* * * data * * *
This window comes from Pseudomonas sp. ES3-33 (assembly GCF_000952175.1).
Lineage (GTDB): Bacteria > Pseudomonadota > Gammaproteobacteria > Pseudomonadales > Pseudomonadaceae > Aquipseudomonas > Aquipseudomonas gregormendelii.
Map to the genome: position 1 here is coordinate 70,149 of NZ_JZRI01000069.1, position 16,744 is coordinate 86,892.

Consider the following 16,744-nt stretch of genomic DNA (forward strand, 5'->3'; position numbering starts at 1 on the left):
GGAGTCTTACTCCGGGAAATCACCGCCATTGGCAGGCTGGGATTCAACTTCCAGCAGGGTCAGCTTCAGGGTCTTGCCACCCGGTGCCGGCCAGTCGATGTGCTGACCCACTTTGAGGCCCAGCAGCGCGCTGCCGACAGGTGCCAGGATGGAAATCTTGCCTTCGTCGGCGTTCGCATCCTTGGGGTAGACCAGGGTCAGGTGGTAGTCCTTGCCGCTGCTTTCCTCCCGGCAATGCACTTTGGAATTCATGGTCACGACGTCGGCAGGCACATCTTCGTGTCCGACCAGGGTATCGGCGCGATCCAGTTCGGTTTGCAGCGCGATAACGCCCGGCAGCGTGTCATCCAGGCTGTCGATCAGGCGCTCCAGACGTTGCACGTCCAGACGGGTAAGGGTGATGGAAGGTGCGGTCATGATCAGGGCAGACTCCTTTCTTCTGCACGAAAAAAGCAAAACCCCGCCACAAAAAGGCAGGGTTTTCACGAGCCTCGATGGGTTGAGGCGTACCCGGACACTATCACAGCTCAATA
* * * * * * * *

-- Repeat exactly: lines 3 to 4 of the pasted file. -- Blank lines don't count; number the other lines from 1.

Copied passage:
Map to the genome: position 1 here is coordinate 70,149 of NZ_JZRI01000069.1, position 16,744 is coordinate 86,892.

Consider the following 16,744-nt stretch of genomic DNA (forward strand, 5'->3'; position numbering starts at 1 on the left):